A scale in ‘mm’ is the only ones you will use in the UK or Europe so having inches on the compasses just takes up space. A global compass is only useful if you are

Like any tool you can spend as much as you like but don’t get seduced by features that are not really necessary.

Nigel
 

Erbswurst

Bushcrafter (boy, I've got a lot to say!)
Mar 5, 2018
3,035
1,189
Berlin
I own a Silva Ranger SL.
It's outstanding light and works well.
I recommended it to others and they got serious problems from the beginning.

Afterwards I found out that they aren't made in Sweden anymore.

I don't recommend bad made Chinese compasses of course. I recommend to forget Silva, if we talk about current production.

There is Suunto with production in Finland and there are German made compasses.
I didn't yet inform myself where we find other traditional compass makers that still make the stuff their own and at home with the own specialists.

Suunto seems to make quality compasses, exclusively 100 % made in Finland, the wristband compass M-9 looks very interesting. It's relatively cheap and light and should be absolutely OK if you usually don't leave the ways anyway.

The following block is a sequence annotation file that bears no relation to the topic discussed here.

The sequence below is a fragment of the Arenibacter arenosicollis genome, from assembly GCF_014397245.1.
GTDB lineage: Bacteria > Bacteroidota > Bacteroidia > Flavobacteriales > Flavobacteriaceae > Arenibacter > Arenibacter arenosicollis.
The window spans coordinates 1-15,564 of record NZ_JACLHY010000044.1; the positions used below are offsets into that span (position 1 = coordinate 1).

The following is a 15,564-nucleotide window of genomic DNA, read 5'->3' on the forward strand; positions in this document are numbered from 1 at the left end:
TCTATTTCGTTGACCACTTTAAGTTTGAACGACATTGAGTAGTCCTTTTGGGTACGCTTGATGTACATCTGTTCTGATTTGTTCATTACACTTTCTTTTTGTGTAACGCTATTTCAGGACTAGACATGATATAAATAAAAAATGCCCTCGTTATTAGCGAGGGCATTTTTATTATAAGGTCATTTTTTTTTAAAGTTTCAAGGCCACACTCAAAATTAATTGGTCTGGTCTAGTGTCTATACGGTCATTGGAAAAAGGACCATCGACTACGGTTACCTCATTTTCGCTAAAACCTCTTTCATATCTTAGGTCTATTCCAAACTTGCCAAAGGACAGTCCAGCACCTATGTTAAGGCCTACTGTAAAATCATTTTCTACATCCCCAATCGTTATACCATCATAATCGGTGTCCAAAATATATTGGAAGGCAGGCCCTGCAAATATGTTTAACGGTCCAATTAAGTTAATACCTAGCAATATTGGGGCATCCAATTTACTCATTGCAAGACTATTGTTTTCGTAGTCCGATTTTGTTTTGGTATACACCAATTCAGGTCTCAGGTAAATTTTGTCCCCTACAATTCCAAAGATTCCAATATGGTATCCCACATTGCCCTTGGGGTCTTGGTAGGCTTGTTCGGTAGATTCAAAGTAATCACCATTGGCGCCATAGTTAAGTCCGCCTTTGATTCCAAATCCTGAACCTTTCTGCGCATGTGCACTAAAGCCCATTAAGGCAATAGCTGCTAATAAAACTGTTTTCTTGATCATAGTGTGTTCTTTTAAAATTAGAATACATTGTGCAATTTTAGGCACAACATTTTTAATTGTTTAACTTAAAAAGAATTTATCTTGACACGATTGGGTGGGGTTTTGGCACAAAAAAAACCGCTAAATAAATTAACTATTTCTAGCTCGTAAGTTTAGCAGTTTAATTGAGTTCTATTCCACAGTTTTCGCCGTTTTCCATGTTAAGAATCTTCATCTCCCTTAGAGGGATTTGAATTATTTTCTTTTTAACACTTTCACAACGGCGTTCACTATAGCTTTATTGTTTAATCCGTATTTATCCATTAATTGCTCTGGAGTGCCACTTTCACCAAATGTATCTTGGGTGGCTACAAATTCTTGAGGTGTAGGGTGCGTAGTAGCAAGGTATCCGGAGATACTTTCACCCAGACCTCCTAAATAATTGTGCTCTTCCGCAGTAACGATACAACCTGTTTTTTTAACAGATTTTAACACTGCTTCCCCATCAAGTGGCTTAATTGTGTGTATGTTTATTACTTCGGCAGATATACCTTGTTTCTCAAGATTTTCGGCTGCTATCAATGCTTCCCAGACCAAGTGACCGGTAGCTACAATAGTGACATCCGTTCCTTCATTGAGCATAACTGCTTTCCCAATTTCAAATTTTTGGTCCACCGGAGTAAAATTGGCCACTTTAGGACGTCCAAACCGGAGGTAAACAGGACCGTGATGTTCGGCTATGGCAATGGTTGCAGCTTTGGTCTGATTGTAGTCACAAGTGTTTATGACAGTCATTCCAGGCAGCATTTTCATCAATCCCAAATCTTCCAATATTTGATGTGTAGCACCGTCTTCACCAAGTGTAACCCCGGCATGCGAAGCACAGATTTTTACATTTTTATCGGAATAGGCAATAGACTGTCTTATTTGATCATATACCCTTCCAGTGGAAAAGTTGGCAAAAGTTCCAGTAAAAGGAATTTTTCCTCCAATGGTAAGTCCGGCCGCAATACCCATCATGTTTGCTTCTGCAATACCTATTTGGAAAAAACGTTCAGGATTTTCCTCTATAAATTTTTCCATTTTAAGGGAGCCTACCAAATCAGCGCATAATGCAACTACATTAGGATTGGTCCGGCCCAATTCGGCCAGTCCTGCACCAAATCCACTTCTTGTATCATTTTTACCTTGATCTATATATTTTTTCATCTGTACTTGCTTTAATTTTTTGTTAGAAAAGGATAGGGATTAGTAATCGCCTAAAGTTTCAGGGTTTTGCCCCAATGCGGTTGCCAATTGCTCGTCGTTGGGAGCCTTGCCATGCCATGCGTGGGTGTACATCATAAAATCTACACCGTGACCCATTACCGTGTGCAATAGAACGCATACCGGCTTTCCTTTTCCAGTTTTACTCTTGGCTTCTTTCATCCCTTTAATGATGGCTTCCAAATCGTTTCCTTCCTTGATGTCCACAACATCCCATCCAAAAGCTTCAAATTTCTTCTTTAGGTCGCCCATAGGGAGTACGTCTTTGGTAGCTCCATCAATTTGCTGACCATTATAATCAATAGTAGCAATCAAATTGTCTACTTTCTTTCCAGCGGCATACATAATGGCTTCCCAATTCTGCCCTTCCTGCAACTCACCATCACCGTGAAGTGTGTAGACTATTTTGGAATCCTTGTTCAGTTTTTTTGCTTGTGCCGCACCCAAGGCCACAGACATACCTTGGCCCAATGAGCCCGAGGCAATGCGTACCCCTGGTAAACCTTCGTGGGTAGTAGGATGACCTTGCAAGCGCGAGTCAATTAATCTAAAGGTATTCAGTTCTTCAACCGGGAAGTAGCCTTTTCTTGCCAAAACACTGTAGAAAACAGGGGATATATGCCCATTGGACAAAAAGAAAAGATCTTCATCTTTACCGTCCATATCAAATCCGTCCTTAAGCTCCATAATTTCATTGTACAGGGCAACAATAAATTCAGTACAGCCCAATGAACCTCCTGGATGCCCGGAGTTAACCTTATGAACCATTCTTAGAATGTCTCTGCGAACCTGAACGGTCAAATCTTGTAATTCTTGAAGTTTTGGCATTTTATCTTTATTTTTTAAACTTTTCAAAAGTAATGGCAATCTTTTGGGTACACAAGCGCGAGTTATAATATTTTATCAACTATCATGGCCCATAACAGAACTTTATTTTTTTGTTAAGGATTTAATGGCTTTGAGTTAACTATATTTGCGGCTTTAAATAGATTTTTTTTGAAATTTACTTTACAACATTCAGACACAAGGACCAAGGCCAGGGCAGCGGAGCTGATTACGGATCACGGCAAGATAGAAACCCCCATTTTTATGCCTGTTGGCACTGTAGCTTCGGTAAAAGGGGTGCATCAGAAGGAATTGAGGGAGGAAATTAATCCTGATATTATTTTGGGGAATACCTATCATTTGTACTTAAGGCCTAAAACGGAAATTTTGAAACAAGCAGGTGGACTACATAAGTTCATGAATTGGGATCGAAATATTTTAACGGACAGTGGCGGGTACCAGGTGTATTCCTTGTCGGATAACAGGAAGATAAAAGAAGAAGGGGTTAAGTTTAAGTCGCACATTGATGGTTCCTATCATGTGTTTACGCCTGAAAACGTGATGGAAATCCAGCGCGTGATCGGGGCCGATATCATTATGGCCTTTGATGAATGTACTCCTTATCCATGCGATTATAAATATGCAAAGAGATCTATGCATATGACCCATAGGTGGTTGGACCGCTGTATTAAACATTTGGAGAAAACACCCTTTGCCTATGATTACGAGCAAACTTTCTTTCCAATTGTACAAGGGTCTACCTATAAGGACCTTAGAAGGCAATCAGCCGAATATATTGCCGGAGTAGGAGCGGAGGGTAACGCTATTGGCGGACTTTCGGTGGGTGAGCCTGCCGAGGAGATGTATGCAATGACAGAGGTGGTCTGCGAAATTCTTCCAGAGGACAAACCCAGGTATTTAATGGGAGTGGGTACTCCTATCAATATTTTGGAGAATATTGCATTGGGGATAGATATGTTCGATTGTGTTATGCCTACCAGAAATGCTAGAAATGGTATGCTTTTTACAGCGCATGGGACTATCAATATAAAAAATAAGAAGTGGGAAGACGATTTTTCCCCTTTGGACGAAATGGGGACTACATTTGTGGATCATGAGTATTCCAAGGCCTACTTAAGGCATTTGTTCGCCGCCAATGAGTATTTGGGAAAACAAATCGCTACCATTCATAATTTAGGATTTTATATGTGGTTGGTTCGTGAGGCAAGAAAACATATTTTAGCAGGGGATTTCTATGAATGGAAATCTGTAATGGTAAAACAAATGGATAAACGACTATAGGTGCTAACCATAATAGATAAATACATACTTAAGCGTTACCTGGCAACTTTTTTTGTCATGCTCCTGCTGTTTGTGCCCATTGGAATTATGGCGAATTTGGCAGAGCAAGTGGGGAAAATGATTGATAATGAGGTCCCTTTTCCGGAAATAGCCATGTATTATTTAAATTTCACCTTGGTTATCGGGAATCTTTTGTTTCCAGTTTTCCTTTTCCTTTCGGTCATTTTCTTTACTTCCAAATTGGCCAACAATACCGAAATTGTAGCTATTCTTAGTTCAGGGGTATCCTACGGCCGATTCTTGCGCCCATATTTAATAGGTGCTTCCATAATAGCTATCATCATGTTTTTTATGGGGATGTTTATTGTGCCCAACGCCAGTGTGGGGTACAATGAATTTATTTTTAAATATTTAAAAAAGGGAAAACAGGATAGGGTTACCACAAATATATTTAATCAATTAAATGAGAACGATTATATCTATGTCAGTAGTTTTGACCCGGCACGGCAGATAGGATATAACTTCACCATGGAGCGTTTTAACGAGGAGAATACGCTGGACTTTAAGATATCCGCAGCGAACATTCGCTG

Breithaupt in Kassel recently changed the army compass. The old one was called Conat 3, the new one is called Conat 4. Both are currently not on the homepage, but they will put the Conat 4 in here pretty soon. Of course you can order it anyway.

This year Breithaupt will deliver 3000 Conat 4 compasses to the German army.
These compasses are 100 % made in Germany.



C. Stockert & Sohn also produces 100 % in Germany.



Several Kasper & Richter compasses are also made in Germany.

They also sell Chinese made advertising gifts but the models Alpin, Sherpa and Meridian Pro for example are 100 % made in Germany.

The Alpin is delivered to the official German mountaineering association DAV, Deutscher Alpen Verein, the Meridian Pro is regularly delivered to the Dutch army.